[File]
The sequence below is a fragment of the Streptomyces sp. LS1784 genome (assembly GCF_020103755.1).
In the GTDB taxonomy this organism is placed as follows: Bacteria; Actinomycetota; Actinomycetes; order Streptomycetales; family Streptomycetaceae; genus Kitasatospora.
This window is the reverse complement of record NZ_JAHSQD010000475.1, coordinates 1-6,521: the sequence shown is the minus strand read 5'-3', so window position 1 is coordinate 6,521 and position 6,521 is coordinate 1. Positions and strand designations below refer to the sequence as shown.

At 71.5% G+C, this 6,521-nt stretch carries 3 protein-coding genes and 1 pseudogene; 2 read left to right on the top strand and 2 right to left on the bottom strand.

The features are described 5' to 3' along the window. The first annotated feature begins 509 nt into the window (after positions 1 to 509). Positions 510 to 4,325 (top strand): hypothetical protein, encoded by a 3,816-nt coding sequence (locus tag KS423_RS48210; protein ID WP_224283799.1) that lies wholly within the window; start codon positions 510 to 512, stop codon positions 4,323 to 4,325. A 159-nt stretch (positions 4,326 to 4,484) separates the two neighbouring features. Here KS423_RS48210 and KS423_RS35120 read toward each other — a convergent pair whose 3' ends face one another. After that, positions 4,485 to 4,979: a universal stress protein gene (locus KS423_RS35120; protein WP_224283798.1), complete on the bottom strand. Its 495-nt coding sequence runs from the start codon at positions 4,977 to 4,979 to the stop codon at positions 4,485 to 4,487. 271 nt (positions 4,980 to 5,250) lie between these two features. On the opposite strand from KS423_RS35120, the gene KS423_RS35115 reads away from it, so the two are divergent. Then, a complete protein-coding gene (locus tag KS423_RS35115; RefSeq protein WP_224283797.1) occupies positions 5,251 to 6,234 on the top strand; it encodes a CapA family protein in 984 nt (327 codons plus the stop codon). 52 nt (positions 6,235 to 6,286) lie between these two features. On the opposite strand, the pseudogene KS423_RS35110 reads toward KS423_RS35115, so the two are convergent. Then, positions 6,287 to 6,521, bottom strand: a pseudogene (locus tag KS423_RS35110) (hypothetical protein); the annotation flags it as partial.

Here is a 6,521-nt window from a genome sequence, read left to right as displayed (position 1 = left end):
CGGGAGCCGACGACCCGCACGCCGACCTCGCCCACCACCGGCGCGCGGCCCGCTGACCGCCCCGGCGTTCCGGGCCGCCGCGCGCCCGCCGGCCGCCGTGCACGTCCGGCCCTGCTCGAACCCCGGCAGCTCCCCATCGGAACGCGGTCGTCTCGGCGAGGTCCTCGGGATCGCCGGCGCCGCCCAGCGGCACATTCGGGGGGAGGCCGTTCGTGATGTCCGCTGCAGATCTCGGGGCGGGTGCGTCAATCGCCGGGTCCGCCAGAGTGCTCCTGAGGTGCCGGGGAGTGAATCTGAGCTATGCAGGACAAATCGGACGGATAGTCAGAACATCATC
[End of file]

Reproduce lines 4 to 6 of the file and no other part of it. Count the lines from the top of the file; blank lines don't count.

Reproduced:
At 71.5% G+C, this 6,521-nt stretch carries 3 protein-coding genes and 1 pseudogene; 2 read left to right on the top strand and 2 right to left on the bottom strand.

The features are described 5' to 3' along the window. The first annotated feature begins 509 nt into the window (after positions 1 to 509). Positions 510 to 4,325 (top strand): hypothetical protein, encoded by a 3,816-nt coding sequence (locus tag KS423_RS48210; protein ID WP_224283799.1) that lies wholly within the window; start codon positions 510 to 512, stop codon positions 4,323 to 4,325. A 159-nt stretch (positions 4,326 to 4,484) separates the two neighbouring features. Here KS423_RS48210 and KS423_RS35120 read toward each other — a convergent pair whose 3' ends face one another. After that, positions 4,485 to 4,979: a universal stress protein gene (locus KS423_RS35120; protein WP_224283798.1), complete on the bottom strand. Its 495-nt coding sequence runs from the start codon at positions 4,977 to 4,979 to the stop codon at positions 4,485 to 4,487. 271 nt (positions 4,980 to 5,250) lie between these two features. On the opposite strand from KS423_RS35120, the gene KS423_RS35115 reads away from it, so the two are divergent. Then, a complete protein-coding gene (locus tag KS423_RS35115; RefSeq protein WP_224283797.1) occupies positions 5,251 to 6,234 on the top strand; it encodes a CapA family protein in 984 nt (327 codons plus the stop codon). 52 nt (positions 6,235 to 6,286) lie between these two features. On the opposite strand, the pseudogene KS423_RS35110 reads toward KS423_RS35115, so the two are convergent. Then, positions 6,287 to 6,521, bottom strand: a pseudogene (locus tag KS423_RS35110) (hypothetical protein); the annotation flags it as partial.

Here is a 6,521-nt window from a genome sequence, read left to right as displayed (position 1 = left end):